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Health Care in the U.S. And Spain
What Can the U.S. Learn About Health Care from Spain?
In 2009, Spain's single-payer health care system was ranked the seventh best in the world by the World Health Organization (Socolovsky, 2009). By comparison, the U.S. health care system ranted at 37 (Satiroglou, 2009). The Spanish system offers coverage as a right of citizenship that is constitutionally guaranteed. Spanish residents pay no expenses out-of-pocket, with the exception of a few select services. They do pay for drug costs themselves and many complain about long waits to see specialists to get certain procedures. However, on average the Spanish health care system ranks better than that of the United States in many categories. Almost everyone is an agreement that the U.S. health care system is in need of serious reform. However, deciding exactly what these reform should be as a point of contention among providers, lawmakers, and average citizens. This research explores both the U.S. And Spanish health care systems. It will address the issue of whether a national health care system, such as that which is found in Spain is the solution for the ailing system in the United States.
The U.S. System
Health care economists in the United States assert that although health care spending per capita may be higher than in any other OECD nation, the long-term rates of spending have been similar. However, White (2007) demonstrates that long-term growth rates have been exceptionally high as well. The author surmised that institutional features were responsible for high long-term growth rates in health care spending. This trend has been occurring steadily for close to the past three decades. White considers several factors to be causal in this growth rate. They are an aging population, general economic growth patterns, expansion of technological capabilities in medicine, and other factors such as expansions in health insurance coverage and financing options within the delivery system (White, 2007).
Nearly 17.4% of the GDP in the United States was accounted for by health spending. This is 9.5% higher than the OECD average (OECD, 2011a). Several factors about the U.S. health care system draw the attention of researchers and critics. The U.S. has a higher number of MRI units and CT scanners per million at 34.3. The OECD average is 22.1. There are also 3.5 beds per million people, which compares to an average of 2.7 per million in other OECD nations in the world (OECD, 2011a). The United States is one of the wealthiest nations in the world and has a high amount of technology and resources available to its citizens. Yet, it ranks considerably below Spain in terms of provision of that care. Japan, Switzerland, Italy, Spain and Australia have the highest life expectancies in the world (OECD, 2011a).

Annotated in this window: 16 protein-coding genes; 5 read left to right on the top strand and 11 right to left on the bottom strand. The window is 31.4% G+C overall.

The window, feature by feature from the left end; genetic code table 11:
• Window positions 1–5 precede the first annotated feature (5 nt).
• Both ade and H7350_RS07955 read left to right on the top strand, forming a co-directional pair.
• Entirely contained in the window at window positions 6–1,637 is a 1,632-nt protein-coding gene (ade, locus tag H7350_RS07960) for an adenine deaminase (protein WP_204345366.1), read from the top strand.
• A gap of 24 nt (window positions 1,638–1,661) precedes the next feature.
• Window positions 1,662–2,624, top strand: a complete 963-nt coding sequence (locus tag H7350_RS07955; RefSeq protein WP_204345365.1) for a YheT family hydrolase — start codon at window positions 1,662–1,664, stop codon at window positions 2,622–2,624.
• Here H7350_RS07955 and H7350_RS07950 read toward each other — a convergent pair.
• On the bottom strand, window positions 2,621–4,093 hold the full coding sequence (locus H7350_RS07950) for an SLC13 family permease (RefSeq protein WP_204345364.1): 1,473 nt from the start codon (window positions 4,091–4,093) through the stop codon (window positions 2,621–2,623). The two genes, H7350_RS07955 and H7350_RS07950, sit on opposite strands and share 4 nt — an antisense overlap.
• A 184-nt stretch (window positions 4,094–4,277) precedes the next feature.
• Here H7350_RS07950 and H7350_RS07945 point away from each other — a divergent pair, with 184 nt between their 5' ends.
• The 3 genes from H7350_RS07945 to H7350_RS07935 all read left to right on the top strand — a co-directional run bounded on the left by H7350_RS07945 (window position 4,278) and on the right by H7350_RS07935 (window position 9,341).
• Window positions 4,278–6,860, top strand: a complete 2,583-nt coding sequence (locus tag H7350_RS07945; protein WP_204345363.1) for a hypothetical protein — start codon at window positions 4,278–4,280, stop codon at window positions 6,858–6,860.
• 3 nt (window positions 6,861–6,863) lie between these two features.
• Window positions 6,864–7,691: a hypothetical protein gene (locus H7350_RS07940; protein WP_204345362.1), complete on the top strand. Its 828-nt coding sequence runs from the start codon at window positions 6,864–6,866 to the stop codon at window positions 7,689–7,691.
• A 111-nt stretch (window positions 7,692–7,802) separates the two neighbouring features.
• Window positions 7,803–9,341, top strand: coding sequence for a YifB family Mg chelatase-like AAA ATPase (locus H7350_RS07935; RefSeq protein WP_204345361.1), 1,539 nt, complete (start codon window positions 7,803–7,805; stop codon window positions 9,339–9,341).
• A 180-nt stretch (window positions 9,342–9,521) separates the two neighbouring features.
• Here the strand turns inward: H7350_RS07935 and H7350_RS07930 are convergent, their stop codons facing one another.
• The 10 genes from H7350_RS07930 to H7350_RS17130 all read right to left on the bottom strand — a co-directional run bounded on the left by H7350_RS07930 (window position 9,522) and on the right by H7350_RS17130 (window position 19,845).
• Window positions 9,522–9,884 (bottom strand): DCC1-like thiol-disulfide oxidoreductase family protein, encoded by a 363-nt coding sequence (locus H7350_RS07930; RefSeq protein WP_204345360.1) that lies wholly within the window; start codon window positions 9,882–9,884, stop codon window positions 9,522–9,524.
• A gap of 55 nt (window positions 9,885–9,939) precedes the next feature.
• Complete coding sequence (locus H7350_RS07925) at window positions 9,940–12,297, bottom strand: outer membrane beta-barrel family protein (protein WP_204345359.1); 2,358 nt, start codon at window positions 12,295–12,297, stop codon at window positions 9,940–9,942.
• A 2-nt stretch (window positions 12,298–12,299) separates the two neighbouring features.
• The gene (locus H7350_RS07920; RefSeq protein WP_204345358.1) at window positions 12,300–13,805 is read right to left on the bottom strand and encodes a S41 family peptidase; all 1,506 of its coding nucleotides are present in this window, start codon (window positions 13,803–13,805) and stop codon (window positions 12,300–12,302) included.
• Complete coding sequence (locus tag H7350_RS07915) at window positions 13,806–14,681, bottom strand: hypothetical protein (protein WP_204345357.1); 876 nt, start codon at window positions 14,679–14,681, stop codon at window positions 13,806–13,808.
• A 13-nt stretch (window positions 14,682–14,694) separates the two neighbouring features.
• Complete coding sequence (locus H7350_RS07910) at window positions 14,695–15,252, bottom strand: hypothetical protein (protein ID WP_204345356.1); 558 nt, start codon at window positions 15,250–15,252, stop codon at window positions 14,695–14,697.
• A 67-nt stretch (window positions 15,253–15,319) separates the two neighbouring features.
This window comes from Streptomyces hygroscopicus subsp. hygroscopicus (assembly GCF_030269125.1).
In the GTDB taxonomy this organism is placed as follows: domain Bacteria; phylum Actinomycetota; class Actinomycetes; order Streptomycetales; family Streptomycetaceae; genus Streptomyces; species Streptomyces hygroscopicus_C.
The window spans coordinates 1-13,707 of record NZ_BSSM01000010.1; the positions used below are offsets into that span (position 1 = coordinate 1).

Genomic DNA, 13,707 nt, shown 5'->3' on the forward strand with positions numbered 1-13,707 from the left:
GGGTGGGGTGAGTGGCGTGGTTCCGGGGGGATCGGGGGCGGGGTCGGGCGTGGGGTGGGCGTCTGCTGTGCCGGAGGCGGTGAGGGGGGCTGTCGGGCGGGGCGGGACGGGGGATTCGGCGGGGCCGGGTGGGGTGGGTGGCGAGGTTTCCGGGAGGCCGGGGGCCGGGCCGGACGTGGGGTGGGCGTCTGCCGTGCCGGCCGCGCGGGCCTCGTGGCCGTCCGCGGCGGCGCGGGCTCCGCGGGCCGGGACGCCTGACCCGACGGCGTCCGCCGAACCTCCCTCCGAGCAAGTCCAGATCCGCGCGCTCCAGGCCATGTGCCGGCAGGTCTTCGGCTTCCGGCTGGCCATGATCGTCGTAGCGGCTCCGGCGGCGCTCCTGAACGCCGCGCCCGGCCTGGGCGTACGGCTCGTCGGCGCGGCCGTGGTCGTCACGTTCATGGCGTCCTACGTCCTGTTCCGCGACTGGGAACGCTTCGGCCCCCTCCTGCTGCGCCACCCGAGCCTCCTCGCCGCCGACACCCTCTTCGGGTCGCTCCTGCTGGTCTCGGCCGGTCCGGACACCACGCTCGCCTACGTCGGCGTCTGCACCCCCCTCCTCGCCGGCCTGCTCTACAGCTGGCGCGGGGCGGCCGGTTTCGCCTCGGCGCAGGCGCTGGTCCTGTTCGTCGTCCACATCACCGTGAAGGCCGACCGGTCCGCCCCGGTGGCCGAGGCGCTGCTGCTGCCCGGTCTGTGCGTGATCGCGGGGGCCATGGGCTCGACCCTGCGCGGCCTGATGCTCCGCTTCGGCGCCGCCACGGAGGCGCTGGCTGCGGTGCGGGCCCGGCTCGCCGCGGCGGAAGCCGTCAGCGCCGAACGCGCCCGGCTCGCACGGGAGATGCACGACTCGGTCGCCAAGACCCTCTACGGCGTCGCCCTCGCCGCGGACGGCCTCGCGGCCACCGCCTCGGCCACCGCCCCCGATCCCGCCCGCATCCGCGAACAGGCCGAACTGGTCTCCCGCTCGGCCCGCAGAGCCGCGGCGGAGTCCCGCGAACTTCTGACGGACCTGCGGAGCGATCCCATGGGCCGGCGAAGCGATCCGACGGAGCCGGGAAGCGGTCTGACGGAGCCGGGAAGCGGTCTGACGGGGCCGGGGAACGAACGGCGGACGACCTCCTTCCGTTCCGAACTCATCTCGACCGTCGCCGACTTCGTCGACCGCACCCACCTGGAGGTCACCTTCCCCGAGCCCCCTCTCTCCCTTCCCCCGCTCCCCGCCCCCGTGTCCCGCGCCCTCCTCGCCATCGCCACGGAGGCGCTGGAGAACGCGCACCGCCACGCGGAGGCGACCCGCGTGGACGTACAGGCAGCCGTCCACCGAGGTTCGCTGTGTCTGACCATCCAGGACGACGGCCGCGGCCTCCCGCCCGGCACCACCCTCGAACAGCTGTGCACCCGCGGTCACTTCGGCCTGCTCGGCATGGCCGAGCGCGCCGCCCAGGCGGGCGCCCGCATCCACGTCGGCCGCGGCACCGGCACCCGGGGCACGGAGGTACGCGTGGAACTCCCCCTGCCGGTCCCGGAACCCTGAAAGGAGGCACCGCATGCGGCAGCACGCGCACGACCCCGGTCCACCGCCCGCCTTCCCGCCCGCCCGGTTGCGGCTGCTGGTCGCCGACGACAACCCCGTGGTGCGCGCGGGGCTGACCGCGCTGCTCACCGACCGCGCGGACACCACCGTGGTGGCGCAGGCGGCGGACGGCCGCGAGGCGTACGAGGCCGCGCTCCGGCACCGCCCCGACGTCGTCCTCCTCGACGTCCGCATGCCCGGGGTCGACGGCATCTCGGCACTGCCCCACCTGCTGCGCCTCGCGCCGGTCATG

The United States has many resources available to its citizens, yet they have many health problems that could easily be resolved. For incidence, the U.S. has one of the highest obesity rates among OECD countries and these rates continue to climb (OECD, 2011a). One has to ask how a country that has the resources available that the United States does can rank so poorly in provision of health care to its citizens. The U.S. has one of the highest government spending rates for recipients of public aid among OECD countries (OECD, 2011a). Yet, it has some of the lowest standards of care among OECD nations.
Medicare is the primary delivery system for governments subsidized health care services. Currently, several sections of the Medicare System have been frozen due to inflationary increases in Social Security checks. Increases in Social Security offset small rises in Medicare premiums. The U.S. Health care system must continually make changes to adjust to gaps in coverage, such as the Affordable Care Act, which reduces prescription drug costs for people who fall into a gap in Medicare coverage (Sebelius, 2011). The government subsidized portion of the U.S. health care system must continually adjust to prop up portions of the system and to provide coverage for those who need it. However, the focus remains on only one portion of the system at a time, rather than taking a holistic approach to facing the problems that plague the entire system. This is a different approach than that taken by countries who have a national health care system in place. The U.S.treatment of the health-care system makes it seem as if the government is continually running around trying to fix portions that are falling apart, rather than providing the entire system with a solid base of operation. One of the key differences between the health care system in the United States and that of Spain is the viewpoint and approach that is taken by each of these countries. The United States can be seen as trying to micromanage the system, rather than providing a solid base for the system as a whole. The national health care approach can be seen as taking a holistic viewpoint of national health care problems.